“Companies face potential shortages of raw materials, a fall in crop quality and challenges around security of supply because of an emerging pollination deficit, according to a report authored by the University of Cambridge Institute for Sustainability Leadership (CISL), UN Environment World Conservation Monitoring Centre (UNEP-WCMC), Fauna & Flora International (FFI) and the University of East Anglia (UEA).

As a society we are increasingly dependent on pollinators. The proportion of global agricultural production that depends on pollinators has increased four-fold since 1961. Much of this dependence is linked to wild pollinators.

The pollination deficit: Towards supply chain resilience in the face of pollinator decline presents the results of a year-long project aimed at improving the understanding of pollination risk within private sector supply chains.

In a survey of blue chip companies including Asda, The Body Shop, Mars and Pepsico, many reported they were unable to take action because of uncertainty around which crops and sourcing regions were vulnerable to pollinator decline. The companies surveyed linked pollination issues with operational, regulatory and marketing risk.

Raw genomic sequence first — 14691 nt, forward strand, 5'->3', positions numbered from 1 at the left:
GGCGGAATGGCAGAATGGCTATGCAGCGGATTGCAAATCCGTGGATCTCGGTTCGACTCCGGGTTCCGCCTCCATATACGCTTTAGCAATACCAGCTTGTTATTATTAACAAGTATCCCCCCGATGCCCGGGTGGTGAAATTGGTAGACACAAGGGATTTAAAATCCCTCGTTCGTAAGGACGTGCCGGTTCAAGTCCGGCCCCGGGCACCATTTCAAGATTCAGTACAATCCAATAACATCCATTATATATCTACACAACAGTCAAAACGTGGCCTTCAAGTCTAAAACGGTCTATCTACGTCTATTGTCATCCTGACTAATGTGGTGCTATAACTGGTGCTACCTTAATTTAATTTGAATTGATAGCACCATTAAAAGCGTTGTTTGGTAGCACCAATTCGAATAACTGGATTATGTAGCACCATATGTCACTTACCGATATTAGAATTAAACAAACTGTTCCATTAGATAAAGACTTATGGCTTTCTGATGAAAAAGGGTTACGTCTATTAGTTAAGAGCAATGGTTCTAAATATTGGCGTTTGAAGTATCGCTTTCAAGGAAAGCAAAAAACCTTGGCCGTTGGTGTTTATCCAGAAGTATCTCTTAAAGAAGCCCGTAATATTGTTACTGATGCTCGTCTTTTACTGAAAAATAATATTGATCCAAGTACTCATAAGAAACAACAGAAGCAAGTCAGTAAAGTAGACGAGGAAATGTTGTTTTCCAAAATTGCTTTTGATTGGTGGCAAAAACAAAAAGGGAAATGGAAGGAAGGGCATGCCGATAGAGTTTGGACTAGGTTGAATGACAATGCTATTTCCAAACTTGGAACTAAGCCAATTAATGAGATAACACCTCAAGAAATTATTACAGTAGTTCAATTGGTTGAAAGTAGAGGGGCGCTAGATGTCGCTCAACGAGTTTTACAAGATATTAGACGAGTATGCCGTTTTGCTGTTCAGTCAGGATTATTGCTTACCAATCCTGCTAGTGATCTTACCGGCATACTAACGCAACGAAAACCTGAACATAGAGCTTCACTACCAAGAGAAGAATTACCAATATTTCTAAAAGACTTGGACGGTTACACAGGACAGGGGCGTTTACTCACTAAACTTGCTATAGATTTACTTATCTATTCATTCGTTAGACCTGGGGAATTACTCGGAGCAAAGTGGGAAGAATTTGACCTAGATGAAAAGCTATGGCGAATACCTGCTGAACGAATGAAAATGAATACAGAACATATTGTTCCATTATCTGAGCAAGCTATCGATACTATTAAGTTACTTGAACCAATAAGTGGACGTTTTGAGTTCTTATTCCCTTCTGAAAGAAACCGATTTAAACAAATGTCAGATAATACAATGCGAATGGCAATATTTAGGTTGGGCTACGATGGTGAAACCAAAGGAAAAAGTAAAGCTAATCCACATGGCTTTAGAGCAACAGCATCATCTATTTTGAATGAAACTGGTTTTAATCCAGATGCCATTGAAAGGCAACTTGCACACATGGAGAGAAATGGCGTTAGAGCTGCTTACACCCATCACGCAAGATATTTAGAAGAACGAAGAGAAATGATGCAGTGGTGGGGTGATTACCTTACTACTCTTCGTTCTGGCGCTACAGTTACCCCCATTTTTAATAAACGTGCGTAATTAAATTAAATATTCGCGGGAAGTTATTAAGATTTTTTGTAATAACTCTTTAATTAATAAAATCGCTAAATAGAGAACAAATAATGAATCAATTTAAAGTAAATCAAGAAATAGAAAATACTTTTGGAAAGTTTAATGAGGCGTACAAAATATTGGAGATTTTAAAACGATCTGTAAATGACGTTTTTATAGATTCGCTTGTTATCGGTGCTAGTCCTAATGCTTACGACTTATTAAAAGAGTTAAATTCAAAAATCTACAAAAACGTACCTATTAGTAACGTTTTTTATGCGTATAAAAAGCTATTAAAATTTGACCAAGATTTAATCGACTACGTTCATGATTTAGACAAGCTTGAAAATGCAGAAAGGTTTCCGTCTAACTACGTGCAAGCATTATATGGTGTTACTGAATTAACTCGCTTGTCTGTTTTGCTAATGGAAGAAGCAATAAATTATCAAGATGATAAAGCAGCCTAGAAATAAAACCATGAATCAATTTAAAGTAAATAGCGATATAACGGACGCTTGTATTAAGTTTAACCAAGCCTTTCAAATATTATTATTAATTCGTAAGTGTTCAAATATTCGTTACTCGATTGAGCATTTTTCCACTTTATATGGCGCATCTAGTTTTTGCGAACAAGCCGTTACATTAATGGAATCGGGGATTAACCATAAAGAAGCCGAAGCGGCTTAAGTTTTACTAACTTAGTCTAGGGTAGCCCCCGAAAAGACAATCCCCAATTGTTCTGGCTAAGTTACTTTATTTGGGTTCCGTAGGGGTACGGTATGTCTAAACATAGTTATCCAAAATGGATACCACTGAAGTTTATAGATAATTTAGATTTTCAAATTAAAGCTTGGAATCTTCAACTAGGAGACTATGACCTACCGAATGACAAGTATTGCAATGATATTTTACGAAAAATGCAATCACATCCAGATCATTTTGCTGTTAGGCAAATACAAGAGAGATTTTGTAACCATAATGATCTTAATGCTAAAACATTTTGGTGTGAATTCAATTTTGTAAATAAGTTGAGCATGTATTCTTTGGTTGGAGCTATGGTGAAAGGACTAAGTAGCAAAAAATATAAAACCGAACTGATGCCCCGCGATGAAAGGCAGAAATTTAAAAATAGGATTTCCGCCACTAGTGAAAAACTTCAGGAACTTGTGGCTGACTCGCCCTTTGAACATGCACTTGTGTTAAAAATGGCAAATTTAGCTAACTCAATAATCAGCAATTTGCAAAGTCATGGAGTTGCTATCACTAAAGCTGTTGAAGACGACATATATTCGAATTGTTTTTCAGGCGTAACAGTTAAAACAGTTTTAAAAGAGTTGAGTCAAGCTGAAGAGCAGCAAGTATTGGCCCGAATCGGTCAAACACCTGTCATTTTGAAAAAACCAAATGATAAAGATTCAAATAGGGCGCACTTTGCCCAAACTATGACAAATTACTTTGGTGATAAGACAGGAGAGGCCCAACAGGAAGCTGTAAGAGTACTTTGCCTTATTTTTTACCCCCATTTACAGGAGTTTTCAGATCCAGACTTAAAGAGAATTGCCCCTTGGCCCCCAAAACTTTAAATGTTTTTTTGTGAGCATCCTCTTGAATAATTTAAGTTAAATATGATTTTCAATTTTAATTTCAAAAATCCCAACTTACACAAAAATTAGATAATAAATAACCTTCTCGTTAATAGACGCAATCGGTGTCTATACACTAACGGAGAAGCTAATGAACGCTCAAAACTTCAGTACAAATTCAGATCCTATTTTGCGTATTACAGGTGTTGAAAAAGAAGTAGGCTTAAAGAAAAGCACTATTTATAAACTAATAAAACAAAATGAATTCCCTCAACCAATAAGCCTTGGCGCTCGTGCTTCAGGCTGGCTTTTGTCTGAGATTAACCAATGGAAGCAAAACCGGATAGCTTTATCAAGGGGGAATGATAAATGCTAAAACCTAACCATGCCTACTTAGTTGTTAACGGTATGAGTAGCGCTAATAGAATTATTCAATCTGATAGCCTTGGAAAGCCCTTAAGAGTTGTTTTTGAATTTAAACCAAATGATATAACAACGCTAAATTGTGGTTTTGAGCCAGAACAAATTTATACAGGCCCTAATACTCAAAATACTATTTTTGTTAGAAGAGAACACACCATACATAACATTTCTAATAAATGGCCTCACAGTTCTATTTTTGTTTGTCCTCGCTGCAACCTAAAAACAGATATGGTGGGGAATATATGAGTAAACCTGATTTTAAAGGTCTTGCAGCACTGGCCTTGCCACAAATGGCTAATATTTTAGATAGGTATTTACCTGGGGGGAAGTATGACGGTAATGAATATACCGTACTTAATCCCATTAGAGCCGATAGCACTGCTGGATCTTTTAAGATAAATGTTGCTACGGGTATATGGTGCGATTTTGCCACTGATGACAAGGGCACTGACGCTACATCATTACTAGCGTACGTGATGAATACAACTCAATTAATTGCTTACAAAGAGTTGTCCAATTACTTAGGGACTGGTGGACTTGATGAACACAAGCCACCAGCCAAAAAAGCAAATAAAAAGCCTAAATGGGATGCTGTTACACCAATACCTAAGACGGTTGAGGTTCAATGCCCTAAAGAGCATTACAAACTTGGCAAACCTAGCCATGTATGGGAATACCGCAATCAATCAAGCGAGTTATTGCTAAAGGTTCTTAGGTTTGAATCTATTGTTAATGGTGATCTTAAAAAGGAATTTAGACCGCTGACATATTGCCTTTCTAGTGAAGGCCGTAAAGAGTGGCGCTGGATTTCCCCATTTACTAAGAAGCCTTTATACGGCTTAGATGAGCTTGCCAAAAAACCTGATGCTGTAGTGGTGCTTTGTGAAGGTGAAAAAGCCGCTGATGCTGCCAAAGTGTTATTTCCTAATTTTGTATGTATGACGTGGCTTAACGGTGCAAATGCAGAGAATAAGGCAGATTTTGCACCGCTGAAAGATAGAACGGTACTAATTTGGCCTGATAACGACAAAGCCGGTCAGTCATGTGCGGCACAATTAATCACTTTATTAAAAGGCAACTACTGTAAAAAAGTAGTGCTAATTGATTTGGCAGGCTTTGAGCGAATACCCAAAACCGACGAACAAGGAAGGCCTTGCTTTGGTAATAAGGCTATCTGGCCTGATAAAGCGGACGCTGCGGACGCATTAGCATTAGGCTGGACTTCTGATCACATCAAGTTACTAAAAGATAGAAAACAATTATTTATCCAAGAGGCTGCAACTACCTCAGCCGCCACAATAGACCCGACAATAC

The report sets out a five-step roadmap to enable sustainable pollinator management within supply chains. It also sets out a series of recommendations to improve supply chain resilience including:

  • a better business case
  • better understanding of crop vulnerability to pollinator decline and its economic implications
  • readily accessible national-level information on crop vulnerability to pollinator decline
  • better integration of pollinator-friendly practices into certification standards.

A private sector coalition on pollination could drive action in all these areas. The report calls on leading companies and standard setters to create a Partnership for Pollinators to collaborate to increase supply chain resilience.

For more information on how to get involved please contact CISL…”

Read on and download the full report at: Cambridge Institute for Sustainability Leadership (CISL).